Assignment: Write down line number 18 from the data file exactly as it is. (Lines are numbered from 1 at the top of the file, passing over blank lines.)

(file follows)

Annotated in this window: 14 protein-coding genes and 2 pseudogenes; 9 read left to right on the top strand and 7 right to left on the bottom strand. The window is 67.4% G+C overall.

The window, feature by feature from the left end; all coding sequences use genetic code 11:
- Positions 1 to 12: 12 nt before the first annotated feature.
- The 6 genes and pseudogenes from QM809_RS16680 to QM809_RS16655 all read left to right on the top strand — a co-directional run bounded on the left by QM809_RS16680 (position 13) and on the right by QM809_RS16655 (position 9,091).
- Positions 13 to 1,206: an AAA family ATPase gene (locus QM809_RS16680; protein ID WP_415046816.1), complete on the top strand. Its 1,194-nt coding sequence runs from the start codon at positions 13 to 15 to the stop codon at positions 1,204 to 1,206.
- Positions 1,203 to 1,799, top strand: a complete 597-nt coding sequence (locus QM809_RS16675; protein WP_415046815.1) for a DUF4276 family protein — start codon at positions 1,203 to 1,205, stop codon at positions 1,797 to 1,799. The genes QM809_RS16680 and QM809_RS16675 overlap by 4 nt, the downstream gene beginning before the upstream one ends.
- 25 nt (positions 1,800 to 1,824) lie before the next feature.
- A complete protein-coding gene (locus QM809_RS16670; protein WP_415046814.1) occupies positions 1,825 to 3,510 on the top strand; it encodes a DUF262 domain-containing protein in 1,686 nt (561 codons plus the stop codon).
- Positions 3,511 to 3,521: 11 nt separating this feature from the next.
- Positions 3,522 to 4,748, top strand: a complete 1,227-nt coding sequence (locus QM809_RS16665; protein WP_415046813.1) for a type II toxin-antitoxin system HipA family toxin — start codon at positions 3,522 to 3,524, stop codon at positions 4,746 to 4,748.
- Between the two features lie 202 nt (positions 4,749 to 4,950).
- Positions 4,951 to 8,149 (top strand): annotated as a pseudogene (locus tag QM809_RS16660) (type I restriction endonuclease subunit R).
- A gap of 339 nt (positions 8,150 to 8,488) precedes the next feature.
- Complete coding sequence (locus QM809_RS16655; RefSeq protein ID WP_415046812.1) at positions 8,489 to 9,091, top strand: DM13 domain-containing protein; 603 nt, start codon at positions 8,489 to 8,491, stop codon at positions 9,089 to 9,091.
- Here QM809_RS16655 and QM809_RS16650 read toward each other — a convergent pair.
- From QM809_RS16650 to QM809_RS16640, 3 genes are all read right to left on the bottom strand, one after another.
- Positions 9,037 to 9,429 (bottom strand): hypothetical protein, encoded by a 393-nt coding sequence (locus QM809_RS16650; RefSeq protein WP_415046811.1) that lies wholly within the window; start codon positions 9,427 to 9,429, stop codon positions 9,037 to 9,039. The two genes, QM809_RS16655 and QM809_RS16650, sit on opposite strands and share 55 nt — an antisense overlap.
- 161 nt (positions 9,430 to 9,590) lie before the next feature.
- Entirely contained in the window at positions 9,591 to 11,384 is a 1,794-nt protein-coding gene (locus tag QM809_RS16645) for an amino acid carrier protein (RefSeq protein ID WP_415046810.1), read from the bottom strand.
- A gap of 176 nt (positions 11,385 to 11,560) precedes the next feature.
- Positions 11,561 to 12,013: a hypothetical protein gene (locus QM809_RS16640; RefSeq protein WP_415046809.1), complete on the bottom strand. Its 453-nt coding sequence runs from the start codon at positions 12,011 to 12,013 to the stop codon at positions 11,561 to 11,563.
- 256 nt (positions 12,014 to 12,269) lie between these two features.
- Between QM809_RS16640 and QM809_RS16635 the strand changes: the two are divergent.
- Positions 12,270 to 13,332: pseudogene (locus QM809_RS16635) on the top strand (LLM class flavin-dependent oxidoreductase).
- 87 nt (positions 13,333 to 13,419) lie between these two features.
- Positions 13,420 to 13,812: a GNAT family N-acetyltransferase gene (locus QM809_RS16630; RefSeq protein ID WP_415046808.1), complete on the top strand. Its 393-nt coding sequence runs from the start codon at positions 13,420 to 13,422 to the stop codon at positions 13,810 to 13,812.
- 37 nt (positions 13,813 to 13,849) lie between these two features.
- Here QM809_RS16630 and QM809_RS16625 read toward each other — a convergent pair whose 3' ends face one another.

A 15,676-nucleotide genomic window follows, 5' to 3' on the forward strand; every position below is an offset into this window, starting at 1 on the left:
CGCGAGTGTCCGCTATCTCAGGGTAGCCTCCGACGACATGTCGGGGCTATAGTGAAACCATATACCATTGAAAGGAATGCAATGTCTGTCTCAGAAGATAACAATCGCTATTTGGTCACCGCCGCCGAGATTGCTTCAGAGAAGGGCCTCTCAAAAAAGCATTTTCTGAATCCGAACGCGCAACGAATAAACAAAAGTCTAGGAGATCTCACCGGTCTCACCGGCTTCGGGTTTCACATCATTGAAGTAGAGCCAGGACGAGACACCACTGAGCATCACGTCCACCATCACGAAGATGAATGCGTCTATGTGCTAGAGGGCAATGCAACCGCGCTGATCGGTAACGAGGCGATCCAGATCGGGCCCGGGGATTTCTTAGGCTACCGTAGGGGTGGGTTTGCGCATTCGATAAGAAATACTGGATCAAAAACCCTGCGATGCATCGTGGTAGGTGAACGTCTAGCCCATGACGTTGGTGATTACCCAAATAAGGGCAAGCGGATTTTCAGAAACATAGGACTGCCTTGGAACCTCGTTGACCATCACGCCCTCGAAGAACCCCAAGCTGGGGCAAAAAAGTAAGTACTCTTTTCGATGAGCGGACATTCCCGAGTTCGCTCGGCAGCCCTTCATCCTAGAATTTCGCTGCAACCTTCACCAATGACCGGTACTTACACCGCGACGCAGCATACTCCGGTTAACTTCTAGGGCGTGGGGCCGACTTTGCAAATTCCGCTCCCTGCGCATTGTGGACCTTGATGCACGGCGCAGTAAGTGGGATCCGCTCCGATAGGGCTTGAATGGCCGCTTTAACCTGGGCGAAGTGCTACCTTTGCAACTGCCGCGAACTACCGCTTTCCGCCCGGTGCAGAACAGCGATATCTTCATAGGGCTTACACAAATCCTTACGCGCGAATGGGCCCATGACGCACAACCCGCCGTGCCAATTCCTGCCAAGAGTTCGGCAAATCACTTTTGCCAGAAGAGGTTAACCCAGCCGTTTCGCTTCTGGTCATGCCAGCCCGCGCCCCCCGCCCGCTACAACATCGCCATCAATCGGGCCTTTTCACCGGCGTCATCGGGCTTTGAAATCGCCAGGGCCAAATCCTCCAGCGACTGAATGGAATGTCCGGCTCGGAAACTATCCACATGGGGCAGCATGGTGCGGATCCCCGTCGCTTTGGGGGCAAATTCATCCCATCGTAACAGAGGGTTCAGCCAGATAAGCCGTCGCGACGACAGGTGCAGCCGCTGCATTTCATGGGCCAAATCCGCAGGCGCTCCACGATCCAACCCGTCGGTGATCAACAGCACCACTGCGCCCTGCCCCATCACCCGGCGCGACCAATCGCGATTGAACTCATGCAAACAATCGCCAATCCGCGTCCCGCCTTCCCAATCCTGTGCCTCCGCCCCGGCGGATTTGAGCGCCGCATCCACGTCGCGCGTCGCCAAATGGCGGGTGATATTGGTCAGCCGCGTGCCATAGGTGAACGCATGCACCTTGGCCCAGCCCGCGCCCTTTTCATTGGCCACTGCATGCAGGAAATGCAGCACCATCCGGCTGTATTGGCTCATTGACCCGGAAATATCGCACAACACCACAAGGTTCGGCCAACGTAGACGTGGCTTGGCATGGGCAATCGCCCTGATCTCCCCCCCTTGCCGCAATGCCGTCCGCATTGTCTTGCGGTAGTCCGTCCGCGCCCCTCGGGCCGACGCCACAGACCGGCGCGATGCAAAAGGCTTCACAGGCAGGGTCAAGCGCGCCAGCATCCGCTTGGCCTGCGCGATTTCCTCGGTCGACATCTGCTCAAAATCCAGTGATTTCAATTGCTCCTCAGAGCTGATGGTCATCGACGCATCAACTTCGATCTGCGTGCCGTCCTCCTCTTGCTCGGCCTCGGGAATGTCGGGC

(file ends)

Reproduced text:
- 161 nt (positions 9,430 to 9,590) lie before the next feature.